Thursday, January 29, 2015

Syriza Wasn’t Bluffing

Syriza is the party that just won power in Greece.

Often in democratic elections, a party will make claims that are somewhat outlandish … and then back off of them once it wins the election.*

Syriza has only taken a few days to do just the opposite, rattling markets.

Within hours of taking office, government officials said they would stop the planned sale of the state’s majority stake in Greece’s largest port and dominant utility. They also pledged to rehire thousands of public-sector workers and reopen the country’s state broadcaster, which had been shut down by the previous government.

The moves scuttled the expectations of some European officials that Greece’s new leadership would retreat from its radical campaign platform after attaining power. Greek stocks plummeted more than 9%, with the country’s four main banks falling more than 25%. The yield on two-year debt rose by 2.63 percentage points—an enormous move by bond-market standards—to 16.5% as Greek bond prices tumbled.

What they are worried about in the EU is contagion, and a flight to quality. There’s already small signs of that:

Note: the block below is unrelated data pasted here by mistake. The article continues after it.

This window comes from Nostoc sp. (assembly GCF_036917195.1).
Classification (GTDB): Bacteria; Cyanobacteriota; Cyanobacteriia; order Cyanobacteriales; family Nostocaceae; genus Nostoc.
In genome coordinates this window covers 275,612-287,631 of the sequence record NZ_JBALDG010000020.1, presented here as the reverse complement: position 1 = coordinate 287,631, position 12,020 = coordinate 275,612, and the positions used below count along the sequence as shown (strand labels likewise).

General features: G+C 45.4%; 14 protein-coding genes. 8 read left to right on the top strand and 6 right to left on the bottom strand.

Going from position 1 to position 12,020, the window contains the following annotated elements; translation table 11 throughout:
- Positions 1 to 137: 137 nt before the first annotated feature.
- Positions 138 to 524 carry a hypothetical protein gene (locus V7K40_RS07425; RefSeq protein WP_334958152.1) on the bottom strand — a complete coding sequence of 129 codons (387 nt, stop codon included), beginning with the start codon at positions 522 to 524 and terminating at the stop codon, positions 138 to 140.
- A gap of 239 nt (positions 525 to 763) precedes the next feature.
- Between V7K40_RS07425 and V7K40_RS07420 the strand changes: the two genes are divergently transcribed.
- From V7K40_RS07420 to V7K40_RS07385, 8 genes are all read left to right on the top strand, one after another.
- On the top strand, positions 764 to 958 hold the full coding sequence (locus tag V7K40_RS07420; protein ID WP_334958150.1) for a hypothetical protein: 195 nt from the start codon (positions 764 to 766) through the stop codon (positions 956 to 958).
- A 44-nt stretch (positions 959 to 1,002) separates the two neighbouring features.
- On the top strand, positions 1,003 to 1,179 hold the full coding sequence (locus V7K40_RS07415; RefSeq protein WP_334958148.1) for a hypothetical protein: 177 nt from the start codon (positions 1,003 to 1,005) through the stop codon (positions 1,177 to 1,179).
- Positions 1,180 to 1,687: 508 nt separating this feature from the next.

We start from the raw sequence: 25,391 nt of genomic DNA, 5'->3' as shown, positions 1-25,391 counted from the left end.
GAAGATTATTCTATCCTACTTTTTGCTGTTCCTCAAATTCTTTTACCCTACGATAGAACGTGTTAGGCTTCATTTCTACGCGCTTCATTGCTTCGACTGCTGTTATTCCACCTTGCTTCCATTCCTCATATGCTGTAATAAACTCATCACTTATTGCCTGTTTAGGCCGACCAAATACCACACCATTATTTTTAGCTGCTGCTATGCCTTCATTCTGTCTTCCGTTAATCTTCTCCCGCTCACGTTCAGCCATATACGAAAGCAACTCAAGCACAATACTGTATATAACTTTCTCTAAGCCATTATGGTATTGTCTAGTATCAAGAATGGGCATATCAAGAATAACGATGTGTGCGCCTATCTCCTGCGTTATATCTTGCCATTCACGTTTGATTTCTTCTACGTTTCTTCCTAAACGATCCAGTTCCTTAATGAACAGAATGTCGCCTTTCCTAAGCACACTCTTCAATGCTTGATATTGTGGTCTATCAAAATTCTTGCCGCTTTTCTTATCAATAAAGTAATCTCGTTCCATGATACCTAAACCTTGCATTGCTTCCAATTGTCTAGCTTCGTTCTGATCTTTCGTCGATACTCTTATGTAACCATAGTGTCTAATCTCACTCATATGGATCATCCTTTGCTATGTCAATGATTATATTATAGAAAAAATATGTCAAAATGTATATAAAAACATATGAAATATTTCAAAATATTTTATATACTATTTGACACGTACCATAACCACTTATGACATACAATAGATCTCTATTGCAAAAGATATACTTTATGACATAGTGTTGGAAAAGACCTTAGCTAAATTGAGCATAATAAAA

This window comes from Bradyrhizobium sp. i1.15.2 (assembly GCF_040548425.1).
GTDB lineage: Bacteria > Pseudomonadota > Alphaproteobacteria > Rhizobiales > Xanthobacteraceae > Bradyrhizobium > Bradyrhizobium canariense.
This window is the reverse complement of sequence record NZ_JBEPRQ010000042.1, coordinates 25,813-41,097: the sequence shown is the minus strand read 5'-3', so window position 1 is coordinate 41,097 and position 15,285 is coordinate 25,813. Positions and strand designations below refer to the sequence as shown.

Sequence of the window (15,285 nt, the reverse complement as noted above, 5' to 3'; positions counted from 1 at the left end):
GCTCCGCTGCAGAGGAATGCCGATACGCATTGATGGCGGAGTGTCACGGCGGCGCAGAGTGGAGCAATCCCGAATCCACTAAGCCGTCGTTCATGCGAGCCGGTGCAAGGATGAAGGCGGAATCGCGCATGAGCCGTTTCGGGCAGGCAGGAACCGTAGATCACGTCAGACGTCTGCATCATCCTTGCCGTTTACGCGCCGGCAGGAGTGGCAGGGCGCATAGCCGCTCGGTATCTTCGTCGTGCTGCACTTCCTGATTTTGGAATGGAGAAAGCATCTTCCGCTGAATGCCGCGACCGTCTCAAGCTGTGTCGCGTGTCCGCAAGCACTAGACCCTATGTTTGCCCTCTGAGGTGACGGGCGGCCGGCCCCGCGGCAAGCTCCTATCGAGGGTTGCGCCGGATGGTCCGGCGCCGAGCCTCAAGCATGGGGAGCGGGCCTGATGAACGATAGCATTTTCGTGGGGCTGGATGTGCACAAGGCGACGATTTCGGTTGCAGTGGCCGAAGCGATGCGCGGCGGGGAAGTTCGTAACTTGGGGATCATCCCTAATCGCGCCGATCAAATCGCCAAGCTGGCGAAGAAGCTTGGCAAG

Elsewhere in Europe, bond prices in Italy, Spain and Portugal also edged lower, giving up some of their gains since the European Central Bank announced a major bond-buying program last week. Meanwhile, German 10-year government bonds—seen as a haven in times of debt market turbulence—rose, driving the yield to 0.35%, close to a record low.

Read the whole thing, entitled “Greece’s New Leaders Act Swiftly to Reverse Austerity” in the January 28 issue of The Wall Street Journal.

* My name for this comes from a description some pundit made 20 years or so ago about why Bill Clinton was able to combine political and economic success: “he doesn’t believe his own BS”.

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